• by petes_PoV (912422) on Tuesday June 02, 2009 @03:18AM (#28178603)
    You obviously don't need a laptop for your studies (or every student would have one of their own), so the implication is that you carry it as a status symbol. In that case having other people ask to use it is part of the status you have chosen to pursue. It's the price of your vanity.

    BTW, I wouldn't buy any justification based on the idea that you do other things while supposedly studying which mean you "need" to have it. Hopefully the course you have decided to take is sufficiently interesting and rewarding - otherwise maybe you're in the wrong place, studying the wrong subject.

  • Trade! (Score:3, Insightful)

    by johannesg (664142) on Tuesday June 02, 2009 @03:33AM (#28178699)

    Ask something in return. I'd suggest sexual favors from women, and money from guys.

  • Personally (Score:4, Insightful)

    by ledow (319597) on Tuesday June 02, 2009 @06:36AM (#28179645) Homepage

    Do I know you? If not, bugger off.
    Do I trust that you know what you're doing enough to not click Delete etc. ? If not, bugger off.
    Do I think that you'll lend it on again, let anyone else use it, or are using it where it's likely someone will "steal" it for a laugh or take it over or pass it around or make off with it? If so, bugger off.
    Do you understand the importance that the use of that laptop, and the data on it, means to me? If not, bugger off.

    I'm wary of lending my PC to even family, it rarely comes back the same way it was given and 99% of everybody has a laptop in the big colleges/universities nowadays - it's one of those "Mum and Dad bought me this for college" items.

    And the magic word is "No". If you don't want to do it, just don't do it. Of course they'll whinge and moan, but then that's up to THEM to get their own laptop and guess what? When people borrow theirs and start breaking it, they'll whinge and moan too. And when they then refuse to lend it, they'll get whinged and moaned at.

    I never lend personal laptops except to a (literal) handful of people, I *NEVER* lend work laptops at all. If someone wants to be left *unsupervised* with a laptop of mine, I have to *know* that it'll come back in the same state it left. And if a guest wants to use a laptop, I have old, crappy spares - enough to load a webpage, not enough for them to be happy using it for anything other than the essentials (e.g. checking for *vital* emails).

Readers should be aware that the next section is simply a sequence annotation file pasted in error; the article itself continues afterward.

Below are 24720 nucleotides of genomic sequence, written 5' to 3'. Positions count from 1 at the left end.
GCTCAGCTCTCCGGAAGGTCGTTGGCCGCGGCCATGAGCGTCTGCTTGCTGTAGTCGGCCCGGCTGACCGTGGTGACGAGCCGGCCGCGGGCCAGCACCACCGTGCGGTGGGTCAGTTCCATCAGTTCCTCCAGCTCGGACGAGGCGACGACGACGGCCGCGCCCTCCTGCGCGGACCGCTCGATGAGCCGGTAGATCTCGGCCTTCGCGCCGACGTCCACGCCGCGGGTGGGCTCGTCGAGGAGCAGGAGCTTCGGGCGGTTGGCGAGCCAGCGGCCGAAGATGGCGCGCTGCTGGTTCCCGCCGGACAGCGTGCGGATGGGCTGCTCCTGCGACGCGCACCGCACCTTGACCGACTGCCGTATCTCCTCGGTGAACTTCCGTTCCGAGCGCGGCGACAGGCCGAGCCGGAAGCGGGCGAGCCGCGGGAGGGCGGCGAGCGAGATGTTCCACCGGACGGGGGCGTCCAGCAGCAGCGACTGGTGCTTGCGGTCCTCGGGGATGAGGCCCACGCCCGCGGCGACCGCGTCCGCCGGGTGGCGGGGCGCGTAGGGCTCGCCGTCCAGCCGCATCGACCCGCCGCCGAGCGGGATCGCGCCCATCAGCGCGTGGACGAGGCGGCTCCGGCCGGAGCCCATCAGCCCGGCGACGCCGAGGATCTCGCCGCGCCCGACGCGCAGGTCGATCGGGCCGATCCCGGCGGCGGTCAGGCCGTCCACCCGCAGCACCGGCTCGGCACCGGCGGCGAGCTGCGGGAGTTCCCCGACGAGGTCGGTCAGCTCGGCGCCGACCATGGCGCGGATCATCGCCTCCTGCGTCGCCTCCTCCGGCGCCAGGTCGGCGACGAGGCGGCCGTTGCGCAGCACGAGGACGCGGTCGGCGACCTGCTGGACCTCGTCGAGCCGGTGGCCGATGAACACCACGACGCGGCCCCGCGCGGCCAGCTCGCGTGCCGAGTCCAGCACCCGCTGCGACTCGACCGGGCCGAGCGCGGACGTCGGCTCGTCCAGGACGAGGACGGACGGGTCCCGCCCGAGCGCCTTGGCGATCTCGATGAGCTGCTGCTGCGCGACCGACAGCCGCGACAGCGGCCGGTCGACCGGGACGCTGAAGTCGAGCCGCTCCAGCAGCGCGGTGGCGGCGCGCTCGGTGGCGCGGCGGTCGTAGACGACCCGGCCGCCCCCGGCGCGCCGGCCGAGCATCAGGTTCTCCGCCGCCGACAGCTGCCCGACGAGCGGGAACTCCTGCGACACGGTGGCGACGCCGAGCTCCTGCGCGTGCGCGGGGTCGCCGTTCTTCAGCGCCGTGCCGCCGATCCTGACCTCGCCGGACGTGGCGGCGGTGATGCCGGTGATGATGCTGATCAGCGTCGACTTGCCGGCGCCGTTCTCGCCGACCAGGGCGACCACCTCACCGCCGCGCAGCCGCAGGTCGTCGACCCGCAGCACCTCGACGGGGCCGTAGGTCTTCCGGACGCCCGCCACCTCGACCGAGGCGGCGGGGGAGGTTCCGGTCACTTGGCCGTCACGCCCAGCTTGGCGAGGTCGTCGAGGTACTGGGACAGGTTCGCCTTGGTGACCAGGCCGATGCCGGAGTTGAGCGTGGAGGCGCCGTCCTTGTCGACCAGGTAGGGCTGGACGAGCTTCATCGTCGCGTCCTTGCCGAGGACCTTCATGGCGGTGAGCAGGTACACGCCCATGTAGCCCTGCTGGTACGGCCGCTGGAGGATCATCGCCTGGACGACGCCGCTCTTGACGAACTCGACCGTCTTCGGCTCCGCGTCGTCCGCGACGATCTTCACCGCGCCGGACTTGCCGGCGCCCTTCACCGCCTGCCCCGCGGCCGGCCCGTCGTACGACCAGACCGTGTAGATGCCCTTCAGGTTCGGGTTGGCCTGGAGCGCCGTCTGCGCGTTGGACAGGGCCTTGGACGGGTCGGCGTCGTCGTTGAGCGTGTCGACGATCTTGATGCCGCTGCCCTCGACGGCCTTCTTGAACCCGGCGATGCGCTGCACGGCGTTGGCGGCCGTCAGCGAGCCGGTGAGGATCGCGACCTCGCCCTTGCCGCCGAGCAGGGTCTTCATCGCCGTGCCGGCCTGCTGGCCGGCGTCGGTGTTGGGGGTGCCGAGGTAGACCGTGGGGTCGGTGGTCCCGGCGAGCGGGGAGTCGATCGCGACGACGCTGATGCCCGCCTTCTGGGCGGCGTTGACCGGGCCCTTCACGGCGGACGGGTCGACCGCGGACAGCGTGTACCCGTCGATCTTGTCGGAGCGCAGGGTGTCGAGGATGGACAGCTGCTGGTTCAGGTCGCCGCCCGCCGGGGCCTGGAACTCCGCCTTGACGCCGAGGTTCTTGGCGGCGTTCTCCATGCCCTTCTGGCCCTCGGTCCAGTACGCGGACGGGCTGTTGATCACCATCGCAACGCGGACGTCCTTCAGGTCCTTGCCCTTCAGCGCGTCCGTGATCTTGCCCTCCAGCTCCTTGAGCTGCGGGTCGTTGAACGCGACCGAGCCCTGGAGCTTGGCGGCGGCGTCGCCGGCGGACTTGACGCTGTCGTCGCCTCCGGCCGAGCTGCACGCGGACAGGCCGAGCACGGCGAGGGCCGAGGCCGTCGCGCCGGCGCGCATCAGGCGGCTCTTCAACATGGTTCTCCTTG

Hell, I've got a previous post on here about how I lock down my wireless so that guests staying with me *can't* use it unless I specifically let them (not just a WPA key or similar) and when they *do* use it, they know that everything is monitored and filtered.

    Call me unsociable, or uncooperative, or untrusting, I don't care. It's *my* property, it's *incredibly* expensive property, it's incredibly fragile property and it's loaded to the hilt with data that's important to me and will cost me a lot of time to recreate (even if it's only the icon layout, or a particular set of settings).

  • Windows Steady State (Score:4, Informative)

    by MulluskO (305219) on Tuesday June 02, 2009 @07:38AM (#28180045) Journal

    Here is a real answer:

    http://www.microsoft.com/windows/products/winfamily/sharedaccess/default.mspx [microsoft.com]

    This is software from Microsoft which helps prevent unpriveleged users from altering your computer in any way. Install this, enable the guest account, and switch users when people ask to borrow your machine. You'll need a password on your account, of course.

  • by osgeek (239988) on Tuesday June 02, 2009 @07:39AM (#28180051) Homepage Journal

    So you're basically saying that you're at a school full of girls that you don't know how to say "no" to but you're afraid that they might accidentally open up your pron folder?

    Is that about right?

    • Re: (Score:3, Funny)

      by Larryish (1215510)

      Girls in schools don't give the niki-wiki to the pushovers and "nice-guy" types. They give it up to the assertive assholes.

      If you want use your laptop to make headway with the girls, refuse (mostly politely) to let them use it.

      Then you (and your laptop) will become the forbidden fruit and every one of those heifers will want a nibble.

  • by Animats (122034) on Tuesday June 02, 2009 @12:59PM (#28184333) Homepage

    Every time I go to some big conference, there's a clusterfuck as someone tries to get their laptop to talk to the projector.

    If you lend your machine out for that sort of thing, make very sure that autorun is turned off for all external media. Someone is going to put in a CD or a USB stick that has something on it that will try to autorun.

    Incidentally, if you're giving a talk, have everything set up in advance. When the projector turns on, your first slide should be up. Not a Windows desktop. Not a PowerPoint slide tray. Not "New updates are available for your computer." And especially not "Low Battery". That's amateurish. I used to have a housemate who was a roadie for rock groups, a stage rigger, and also did event setup at Stanford. She insisted presentations run like theatrical performances; any prep work takes place out of sight of the audience. If you're in art school, definitely learn to do this right.